The ultimate goal of personalization is to create an inclusive and accessible learning environment where students can develop their learning path, while staying activated at every step. But to achieve this, students first need to learn how to critically evaluate and reflect on peers’ and their own performance. Feedback is therefore crucial to stimulating such skills. 

      Quality, descriptive, and actionable feedback guides both instructors and students to identify the knowledge gaps then timely make improvements. Furthermore, feedback should happen at different levels (Task/Product, Process, Self-Regulation and the Self), and from all learning stakeholders (teacher-student, student-student, and self evaluation). So how can technology play a part in issuing quality, multi-layer feedback? FeedbackFruits offers plenty of options: 

      The Automated Feedback tool harnesses the power of artificial intelligence to provide feedback on students’ academic writing skills. This LMS plug-in enables students to receive almost-instant formative feedback at lower-order writing aspects like grammar, spelling, punctuation, and references, based on criteria set by teachers. Students can iterate on their assignments before they hand in a final version, incorporating the actionable, inline AI-generated feedback suggestions as much as they like. 

      To facilitate teacher-student feedback, Assignment Review and Skill Review let instructors give feedback on assignments and skills based on a set of criteria. The tools transform the traditional feedback process into a two-way dialogue by allowing students to respond to teachers’ feedback. This way, students can understand what criteria their work is assessed on and reflect on the given feedback better. Moreover, you can scale the assessment process by reusing your feedback comments.

      FeedbackFruits Peer Review is the tool for peer feedback and peer learning, allowing teachers to create assignments for students to provide feedback on their peers’ deliverables, while at the same time reflecting on the received feedback to improve their own drafts. Furthermore, instructors can set up a self-assessment step during the peer review process in which students critically review their own contribution before assessing others’, based on the same criteria.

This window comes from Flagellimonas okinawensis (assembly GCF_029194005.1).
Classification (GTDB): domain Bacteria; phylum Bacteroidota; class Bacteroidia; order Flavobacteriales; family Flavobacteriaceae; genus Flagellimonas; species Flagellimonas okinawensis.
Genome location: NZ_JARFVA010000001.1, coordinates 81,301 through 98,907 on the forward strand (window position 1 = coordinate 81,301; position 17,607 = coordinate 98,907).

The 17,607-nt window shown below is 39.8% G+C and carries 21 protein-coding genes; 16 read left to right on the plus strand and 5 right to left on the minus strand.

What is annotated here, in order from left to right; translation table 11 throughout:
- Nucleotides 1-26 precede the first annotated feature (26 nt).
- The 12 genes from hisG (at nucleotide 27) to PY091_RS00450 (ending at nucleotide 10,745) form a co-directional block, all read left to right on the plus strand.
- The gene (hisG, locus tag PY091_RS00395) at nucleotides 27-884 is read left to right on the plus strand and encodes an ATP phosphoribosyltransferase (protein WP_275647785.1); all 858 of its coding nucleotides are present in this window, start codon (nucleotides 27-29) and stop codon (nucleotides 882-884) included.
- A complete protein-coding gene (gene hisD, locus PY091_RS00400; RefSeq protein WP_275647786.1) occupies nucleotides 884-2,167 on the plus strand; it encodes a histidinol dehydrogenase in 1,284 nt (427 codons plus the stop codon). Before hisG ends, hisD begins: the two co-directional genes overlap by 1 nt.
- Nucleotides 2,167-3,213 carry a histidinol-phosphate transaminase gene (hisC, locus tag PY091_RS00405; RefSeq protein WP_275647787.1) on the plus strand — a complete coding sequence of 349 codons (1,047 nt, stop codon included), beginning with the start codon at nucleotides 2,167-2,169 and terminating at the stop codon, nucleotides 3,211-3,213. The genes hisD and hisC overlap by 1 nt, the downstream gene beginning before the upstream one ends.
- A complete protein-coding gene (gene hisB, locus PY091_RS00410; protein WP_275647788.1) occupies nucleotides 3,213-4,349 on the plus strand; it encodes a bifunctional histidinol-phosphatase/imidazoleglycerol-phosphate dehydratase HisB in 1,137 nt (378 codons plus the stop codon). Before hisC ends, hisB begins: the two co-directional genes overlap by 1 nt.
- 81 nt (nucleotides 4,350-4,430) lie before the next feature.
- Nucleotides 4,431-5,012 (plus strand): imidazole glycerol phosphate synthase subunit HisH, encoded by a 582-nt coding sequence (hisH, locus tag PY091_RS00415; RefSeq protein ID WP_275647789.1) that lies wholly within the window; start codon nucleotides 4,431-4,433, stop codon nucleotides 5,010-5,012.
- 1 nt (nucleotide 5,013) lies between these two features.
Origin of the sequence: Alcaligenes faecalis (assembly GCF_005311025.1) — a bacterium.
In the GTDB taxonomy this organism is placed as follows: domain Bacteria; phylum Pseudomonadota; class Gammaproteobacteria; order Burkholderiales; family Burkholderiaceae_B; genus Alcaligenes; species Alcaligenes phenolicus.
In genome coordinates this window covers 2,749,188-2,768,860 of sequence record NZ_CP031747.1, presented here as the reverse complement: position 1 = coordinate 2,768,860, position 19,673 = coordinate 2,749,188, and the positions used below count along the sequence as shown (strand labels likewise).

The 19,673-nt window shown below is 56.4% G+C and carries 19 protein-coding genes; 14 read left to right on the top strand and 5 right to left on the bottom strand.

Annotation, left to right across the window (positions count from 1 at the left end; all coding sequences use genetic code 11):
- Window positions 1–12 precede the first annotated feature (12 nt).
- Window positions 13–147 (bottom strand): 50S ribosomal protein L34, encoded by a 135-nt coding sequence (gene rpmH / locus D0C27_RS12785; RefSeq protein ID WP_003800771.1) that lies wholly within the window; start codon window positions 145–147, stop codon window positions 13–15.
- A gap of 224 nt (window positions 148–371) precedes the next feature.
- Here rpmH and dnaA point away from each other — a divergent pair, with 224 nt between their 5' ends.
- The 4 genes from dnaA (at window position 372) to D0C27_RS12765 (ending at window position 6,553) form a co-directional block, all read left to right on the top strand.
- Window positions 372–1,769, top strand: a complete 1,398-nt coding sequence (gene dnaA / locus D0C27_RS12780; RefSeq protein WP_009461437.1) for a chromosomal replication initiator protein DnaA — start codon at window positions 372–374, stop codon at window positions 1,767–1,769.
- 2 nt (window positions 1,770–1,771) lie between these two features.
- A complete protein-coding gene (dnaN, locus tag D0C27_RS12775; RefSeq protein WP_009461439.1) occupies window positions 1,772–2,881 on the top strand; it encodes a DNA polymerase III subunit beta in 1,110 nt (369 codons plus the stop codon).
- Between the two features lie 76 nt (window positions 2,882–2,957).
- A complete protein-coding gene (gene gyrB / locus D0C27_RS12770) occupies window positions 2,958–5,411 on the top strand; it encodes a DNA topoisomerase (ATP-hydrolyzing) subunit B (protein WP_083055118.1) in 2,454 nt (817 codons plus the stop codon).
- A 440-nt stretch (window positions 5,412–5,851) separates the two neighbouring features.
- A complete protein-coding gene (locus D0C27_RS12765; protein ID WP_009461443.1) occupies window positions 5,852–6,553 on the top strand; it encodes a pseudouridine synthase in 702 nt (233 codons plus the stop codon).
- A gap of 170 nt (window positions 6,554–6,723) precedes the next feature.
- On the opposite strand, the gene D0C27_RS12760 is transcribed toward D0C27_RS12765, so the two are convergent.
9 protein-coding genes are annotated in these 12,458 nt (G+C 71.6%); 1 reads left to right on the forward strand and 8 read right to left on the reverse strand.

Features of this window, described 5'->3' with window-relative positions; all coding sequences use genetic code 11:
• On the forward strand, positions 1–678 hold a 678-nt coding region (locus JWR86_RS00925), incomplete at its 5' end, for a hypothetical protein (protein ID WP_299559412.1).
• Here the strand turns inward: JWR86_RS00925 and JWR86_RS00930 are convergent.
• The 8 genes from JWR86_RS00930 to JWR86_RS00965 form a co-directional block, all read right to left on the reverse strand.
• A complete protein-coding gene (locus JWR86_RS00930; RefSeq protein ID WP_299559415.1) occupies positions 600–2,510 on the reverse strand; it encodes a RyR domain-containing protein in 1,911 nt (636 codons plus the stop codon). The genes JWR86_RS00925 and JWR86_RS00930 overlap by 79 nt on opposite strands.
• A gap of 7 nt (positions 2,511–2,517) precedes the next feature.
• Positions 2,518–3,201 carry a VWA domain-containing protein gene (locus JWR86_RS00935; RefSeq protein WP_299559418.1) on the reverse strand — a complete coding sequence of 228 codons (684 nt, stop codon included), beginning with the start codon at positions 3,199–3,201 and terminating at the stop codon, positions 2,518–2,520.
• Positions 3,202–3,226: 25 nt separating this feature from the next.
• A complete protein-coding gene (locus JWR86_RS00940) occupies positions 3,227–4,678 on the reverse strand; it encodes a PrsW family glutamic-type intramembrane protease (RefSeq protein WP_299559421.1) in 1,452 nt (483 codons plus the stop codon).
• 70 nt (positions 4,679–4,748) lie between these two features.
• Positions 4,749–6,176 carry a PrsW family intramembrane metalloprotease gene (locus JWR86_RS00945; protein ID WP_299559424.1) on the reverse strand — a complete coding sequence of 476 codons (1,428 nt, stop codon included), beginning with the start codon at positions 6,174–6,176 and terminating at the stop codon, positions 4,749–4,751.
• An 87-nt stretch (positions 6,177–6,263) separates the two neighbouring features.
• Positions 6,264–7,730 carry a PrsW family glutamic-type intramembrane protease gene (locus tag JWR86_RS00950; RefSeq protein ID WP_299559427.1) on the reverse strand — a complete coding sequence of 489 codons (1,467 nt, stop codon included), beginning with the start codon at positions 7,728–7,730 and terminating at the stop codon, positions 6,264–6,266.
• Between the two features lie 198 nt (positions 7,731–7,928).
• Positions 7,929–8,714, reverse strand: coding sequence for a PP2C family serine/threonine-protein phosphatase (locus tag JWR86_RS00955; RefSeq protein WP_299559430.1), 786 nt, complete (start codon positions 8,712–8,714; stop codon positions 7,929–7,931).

Read about how University of Adelaide cultivated rich, reflective feedback and assessment

      3. Gauging student needs through learner analytics 

      Pinpointing and attending to students’ diverse needs is no easy task, and becomes even more challenging in large-scale, online, hybrid, and/or asynchronous environments. Without the insight into their learners’ progress and challenges, instructors have no way of providing the guidance required for success. This is where learner analytics can offer a helping hand and empower educators to adopt an individualized, meaningful approach to supporting their students. 

      The FeedbackFruits tools offer in-depth analytics that allow instructors to track students’ progress, identify pressure points, and timely intervene. Furthermore, the Group Member Evaluation’s Participation Grading feature enables the students to rate their group members’ contribution to the work, making it possible to detect outliers and gain a deeper insight into group dynamics. Equipped with this information, instructors can adjust their teaching plan accordingly, and provide a more effective guidance that is customized to their students’ fast-changing needs. 

      4. Implementing flexible grouping and collaboration methods 

      Flexible grouping when issuing team activities is also essential in personalized learning. There is no better way to address learning barriers and diversity than letting students gather in collaborative activities. Working with peers allows learners to compliment each other in many ways: knowledge, skills, learning preferences, and perspectives. Furthermore, collaborative working environments aid in the cultivation of teamwork, leadership, and critical thinking, which are the desired skills in real life.

      To optimize the positive impact of group work, a variety of grouping methods should be utilized to meet the different needs of students. Instructors can create peer pairs, small or large groups, groups of students with similar (homogenous) or different (heterogeneous) learning needs [3]. Whichever arrangement is used, it should always consider students’ profiles established via the needs analysis, and remain dynamic throughout the course.